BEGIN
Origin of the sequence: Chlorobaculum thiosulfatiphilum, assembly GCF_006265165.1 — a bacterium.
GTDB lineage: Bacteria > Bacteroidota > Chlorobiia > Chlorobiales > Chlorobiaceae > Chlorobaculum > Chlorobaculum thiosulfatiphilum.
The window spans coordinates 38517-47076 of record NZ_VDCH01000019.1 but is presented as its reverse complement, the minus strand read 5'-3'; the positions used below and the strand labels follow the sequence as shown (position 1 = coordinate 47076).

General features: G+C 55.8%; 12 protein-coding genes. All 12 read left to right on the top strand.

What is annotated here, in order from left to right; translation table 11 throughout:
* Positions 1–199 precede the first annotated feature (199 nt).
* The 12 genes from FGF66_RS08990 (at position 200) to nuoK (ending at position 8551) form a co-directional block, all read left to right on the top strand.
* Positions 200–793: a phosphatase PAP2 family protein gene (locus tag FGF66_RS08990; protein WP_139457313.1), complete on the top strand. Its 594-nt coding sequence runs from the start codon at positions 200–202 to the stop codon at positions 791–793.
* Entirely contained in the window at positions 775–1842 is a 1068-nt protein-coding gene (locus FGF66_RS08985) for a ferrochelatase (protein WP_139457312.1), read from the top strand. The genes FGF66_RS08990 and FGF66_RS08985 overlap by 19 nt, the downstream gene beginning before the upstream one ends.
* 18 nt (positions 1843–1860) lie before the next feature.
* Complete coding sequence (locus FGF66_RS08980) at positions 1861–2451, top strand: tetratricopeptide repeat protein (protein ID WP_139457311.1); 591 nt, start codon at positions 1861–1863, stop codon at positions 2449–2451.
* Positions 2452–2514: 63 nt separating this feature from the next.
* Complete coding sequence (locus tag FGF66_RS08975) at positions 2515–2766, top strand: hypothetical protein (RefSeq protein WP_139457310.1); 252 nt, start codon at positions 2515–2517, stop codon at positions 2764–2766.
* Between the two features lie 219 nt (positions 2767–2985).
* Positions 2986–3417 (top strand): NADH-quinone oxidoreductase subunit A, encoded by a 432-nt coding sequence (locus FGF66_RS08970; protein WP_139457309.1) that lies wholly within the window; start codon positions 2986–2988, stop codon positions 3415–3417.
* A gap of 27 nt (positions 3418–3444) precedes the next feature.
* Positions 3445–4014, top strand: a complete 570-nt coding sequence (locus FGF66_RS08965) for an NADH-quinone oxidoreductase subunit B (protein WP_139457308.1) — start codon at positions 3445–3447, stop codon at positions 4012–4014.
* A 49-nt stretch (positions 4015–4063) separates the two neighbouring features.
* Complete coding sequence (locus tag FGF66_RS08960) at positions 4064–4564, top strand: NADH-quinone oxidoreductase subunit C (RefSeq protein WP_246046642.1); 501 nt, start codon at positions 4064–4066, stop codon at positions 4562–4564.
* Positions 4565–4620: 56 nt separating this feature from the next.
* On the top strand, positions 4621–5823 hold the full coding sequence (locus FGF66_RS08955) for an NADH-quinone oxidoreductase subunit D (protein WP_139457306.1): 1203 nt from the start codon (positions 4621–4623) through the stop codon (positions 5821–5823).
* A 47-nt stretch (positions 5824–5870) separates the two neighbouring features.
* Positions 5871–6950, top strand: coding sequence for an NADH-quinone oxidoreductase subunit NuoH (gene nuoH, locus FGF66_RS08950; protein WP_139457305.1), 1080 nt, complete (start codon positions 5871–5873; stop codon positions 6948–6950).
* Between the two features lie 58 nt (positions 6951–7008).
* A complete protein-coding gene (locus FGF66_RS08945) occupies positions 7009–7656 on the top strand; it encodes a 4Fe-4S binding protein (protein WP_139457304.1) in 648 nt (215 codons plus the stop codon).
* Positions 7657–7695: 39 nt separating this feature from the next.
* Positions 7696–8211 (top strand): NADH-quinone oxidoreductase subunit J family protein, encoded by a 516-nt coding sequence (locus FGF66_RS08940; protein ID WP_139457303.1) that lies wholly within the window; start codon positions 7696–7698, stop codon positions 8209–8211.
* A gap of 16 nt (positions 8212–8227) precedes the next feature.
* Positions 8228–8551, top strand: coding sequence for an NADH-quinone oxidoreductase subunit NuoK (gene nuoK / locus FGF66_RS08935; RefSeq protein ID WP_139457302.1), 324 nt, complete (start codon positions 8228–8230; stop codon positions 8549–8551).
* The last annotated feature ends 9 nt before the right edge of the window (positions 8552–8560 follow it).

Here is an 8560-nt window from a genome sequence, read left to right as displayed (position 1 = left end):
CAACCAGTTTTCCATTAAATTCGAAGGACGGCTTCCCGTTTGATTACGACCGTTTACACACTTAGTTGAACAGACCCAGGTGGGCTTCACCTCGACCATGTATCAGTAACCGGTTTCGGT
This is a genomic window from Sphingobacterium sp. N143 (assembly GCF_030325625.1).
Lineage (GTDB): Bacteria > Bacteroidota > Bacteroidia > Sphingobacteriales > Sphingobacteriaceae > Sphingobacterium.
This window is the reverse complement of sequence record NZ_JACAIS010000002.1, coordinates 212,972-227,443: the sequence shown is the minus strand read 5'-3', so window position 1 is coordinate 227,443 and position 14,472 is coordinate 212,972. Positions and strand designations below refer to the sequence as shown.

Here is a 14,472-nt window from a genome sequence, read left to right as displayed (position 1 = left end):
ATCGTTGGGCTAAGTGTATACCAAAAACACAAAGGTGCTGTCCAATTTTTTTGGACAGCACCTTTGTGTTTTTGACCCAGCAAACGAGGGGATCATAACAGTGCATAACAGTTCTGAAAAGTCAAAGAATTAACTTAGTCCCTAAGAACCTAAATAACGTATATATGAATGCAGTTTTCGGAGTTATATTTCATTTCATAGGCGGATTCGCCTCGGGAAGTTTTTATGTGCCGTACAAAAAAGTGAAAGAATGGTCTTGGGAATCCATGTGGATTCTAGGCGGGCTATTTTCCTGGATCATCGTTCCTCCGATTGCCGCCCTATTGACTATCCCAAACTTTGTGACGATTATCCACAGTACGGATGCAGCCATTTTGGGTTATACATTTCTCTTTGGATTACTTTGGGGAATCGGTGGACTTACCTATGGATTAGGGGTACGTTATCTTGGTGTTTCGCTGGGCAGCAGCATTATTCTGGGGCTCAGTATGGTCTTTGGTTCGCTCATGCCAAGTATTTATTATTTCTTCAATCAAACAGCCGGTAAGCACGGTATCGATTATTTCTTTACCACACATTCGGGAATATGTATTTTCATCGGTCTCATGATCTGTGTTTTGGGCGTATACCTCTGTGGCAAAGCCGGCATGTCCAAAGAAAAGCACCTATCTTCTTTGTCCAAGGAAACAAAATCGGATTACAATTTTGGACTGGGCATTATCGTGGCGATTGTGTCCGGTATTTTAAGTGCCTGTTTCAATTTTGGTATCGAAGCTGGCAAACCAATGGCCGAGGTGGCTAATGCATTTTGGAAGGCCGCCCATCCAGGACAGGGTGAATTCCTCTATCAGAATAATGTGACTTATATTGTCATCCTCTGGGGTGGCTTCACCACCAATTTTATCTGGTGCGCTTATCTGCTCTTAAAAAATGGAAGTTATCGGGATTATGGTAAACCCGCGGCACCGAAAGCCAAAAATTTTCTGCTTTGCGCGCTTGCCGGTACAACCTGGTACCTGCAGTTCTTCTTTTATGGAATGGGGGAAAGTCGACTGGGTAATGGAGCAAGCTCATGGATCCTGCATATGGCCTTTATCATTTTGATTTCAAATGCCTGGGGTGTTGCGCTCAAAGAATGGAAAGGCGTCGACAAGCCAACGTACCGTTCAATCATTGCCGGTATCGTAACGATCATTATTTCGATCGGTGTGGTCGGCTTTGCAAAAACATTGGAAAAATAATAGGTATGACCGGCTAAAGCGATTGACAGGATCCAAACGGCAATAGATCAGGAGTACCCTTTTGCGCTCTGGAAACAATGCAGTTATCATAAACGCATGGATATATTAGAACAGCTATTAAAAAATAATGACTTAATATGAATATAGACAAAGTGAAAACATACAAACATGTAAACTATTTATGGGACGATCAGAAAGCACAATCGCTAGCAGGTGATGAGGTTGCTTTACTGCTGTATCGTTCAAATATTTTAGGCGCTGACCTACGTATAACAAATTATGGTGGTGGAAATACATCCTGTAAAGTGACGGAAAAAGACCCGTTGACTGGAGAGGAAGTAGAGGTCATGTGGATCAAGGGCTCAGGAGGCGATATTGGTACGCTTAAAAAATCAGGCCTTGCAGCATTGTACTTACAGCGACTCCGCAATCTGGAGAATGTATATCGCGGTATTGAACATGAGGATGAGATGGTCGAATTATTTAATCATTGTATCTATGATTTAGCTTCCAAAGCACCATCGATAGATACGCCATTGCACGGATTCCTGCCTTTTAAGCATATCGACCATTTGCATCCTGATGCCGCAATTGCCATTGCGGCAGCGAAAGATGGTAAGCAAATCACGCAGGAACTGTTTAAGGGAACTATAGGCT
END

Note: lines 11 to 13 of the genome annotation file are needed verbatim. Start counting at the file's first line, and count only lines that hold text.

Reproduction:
* Complete coding sequence (locus FGF66_RS08980) at positions 1861–2451, top strand: tetratricopeptide repeat protein (protein ID WP_139457311.1); 591 nt, start codon at positions 1861–1863, stop codon at positions 2449–2451.
* Positions 2452–2514: 63 nt separating this feature from the next.
* Complete coding sequence (locus tag FGF66_RS08975) at positions 2515–2766, top strand: hypothetical protein (RefSeq protein WP_139457310.1); 252 nt, start codon at positions 2515–2517, stop codon at positions 2764–2766.